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The influence of prenatal exposure to phthalates on subsequent male growth and body composition in adolescence

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Phthalates are ubiquitous environmental chemicals with predominantly anti-androgenic, and potentially obesogenic effects. We hypothesised that antenatal phthalate exposure may influence subsequent boy's growth and body composition through childhood and adolescence. Among 1399 singleton males from the Raine Study, 410 had maternal serum and at least one height, BMI or DEXA outcome available after birth and up to 20 years of age. Maternal serum collected at 18 and 34 weeks' gestation was pooled, and analyzed for concentrations of 32 metabolites of 15 phthalate diesters. Their serum concentrations were categorized into undetectable/detectable levels or tertiles. Linear mixed models were used to determine associations between maternal serum phthalate levels and longitudinal height and body mass index (BMI) z-scores in boys from birth to 20 years of age (n = 250 and n = 295 respectively). Linear regression was used to determine associations between maternal phthalate levels and deviation from mid-parental height (n = 177) and DEXA scan outcomes (n = 191) at the 20 year follow-up. Weak positive associations of participants height z-score increase were detected with exposure to some phthalate metabolites in particular to the lower molecular weight phthalate metabolites. Less consistent findings, by mixed model analyses, were detected for BMI and body composition, by dual energy X-ray absorptiometry (DEXA), with some positive associations of phthalate metabolites with BMI and some negative associations with DEXA fat tissue measures, although no consistent findings were evident. In conclusion, we derived some associations of childhood growth with prenatal phthalate exposure, particularly with respect to the lower molecular weight phthalate metabolites.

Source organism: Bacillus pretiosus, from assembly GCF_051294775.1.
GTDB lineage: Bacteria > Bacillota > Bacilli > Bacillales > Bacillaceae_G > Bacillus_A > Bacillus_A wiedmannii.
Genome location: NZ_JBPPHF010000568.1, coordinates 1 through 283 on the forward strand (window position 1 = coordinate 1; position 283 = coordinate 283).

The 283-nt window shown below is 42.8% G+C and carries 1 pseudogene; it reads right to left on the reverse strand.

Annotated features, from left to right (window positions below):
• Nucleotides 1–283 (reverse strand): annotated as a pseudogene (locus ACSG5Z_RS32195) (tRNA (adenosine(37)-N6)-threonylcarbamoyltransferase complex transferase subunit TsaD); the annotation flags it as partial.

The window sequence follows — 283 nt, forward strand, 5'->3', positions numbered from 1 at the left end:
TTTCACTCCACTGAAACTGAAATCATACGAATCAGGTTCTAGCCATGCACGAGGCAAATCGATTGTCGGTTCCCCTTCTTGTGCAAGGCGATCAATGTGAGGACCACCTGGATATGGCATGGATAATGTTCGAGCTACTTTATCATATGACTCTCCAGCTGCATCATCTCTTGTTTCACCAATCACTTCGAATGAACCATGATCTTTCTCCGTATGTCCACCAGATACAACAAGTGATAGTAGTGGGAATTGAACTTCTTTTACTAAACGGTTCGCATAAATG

Original languageEnglish
JournalEnvironmental Research
Pages (from-to)110313
ISSN0013-9351
DOIs
Publication statusPublished - Apr 2021

    Research areas

  • Adiposity, Antenatal exposure, Body composition, Boys, Growth, Phthalate metabolites

ID: 62444903